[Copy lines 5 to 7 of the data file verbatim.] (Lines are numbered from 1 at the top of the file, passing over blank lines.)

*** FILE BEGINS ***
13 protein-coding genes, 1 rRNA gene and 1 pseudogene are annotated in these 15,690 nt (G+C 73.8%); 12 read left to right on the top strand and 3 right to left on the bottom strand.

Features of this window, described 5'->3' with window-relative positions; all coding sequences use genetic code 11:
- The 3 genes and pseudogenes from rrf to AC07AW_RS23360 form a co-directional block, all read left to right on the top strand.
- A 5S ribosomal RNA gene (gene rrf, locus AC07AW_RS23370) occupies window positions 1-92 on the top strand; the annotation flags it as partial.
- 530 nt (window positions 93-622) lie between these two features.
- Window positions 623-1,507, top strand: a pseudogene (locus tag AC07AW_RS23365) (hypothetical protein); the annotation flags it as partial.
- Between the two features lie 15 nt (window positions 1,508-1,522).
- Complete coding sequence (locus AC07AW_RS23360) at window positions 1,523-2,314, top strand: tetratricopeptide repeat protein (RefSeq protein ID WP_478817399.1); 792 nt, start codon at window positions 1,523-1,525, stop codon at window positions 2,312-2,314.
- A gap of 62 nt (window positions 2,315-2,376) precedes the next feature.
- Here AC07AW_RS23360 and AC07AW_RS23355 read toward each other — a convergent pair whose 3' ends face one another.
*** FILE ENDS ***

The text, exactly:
- 530 nt (window positions 93-622) lie between these two features.
- Window positions 623-1,507, top strand: a pseudogene (locus tag AC07AW_RS23365) (hypothetical protein); the annotation flags it as partial.
- Between the two features lie 15 nt (window positions 1,508-1,522).